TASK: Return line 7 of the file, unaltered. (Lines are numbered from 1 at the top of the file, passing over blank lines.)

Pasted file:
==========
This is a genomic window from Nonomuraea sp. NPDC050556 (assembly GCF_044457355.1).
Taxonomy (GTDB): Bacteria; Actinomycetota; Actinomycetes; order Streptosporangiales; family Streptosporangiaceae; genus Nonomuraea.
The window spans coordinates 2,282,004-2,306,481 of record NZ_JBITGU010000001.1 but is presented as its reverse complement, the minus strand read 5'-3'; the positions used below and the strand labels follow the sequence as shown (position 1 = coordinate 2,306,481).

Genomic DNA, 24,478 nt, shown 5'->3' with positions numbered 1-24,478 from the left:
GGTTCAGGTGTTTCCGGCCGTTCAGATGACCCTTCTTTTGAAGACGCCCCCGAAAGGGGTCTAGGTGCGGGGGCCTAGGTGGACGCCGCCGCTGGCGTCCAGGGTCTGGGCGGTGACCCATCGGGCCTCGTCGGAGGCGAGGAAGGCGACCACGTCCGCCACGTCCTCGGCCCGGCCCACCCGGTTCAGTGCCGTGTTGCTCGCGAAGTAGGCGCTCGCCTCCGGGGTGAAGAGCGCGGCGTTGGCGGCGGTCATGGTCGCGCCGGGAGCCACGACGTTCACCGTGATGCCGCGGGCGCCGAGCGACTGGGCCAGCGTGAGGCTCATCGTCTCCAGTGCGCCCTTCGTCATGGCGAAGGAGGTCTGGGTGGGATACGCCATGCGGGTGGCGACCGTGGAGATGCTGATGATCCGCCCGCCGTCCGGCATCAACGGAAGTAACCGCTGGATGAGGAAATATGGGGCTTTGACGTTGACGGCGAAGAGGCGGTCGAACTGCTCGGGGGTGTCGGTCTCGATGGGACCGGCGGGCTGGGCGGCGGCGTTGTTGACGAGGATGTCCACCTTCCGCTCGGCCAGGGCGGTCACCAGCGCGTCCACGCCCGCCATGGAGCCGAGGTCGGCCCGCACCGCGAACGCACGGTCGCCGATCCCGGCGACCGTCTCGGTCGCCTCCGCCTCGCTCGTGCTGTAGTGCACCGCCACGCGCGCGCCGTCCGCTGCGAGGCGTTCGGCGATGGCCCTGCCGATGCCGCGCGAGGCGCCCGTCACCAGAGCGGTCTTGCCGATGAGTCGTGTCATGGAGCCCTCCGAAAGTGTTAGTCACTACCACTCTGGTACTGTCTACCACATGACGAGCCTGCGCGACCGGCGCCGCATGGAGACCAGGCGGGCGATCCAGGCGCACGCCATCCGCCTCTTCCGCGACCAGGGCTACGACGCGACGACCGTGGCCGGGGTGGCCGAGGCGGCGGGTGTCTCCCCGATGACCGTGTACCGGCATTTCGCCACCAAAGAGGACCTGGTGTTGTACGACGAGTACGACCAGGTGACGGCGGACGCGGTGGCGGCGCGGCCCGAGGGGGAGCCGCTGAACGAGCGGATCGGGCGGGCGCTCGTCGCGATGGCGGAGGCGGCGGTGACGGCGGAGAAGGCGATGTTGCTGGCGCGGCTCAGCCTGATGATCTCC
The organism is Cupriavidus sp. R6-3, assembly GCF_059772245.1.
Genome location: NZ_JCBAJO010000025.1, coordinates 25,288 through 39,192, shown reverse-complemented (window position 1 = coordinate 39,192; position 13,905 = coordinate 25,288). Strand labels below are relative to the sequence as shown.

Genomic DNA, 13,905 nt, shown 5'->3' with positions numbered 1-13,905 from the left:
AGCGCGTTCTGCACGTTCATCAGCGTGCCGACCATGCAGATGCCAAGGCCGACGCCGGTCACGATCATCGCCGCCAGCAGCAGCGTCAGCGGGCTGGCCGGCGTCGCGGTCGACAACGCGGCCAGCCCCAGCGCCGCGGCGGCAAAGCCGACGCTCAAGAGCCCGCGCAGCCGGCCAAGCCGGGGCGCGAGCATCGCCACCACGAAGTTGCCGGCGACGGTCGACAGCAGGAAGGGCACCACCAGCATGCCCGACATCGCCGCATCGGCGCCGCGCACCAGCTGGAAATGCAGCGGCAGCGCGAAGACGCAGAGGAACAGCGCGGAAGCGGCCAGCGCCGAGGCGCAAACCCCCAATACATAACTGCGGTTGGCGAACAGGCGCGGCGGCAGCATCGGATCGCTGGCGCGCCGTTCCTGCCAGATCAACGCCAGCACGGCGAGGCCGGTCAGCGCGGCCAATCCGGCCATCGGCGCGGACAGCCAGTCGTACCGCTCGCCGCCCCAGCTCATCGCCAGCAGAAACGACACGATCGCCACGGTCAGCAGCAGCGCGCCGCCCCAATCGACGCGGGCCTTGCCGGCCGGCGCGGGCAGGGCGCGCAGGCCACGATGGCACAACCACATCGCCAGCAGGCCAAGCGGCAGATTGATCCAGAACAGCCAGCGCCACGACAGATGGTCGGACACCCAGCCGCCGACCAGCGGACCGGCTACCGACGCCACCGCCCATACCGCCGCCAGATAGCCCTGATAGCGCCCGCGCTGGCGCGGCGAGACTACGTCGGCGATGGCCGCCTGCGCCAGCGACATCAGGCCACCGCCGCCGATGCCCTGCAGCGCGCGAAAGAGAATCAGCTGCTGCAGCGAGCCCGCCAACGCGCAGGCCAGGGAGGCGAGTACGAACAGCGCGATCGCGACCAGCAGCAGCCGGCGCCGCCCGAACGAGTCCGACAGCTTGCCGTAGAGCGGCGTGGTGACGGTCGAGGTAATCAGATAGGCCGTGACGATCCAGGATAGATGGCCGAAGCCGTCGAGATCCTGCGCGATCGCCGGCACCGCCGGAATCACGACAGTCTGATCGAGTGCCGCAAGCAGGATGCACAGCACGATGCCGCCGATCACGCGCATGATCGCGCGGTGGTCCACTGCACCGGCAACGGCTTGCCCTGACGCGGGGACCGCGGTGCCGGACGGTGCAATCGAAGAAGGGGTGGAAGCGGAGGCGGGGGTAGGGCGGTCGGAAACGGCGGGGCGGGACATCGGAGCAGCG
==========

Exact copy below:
Genome location: NZ_JCBAJO010000025.1, coordinates 25,288 through 39,192, shown reverse-complemented (window position 1 = coordinate 39,192; position 13,905 = coordinate 25,288). Strand labels below are relative to the sequence as shown.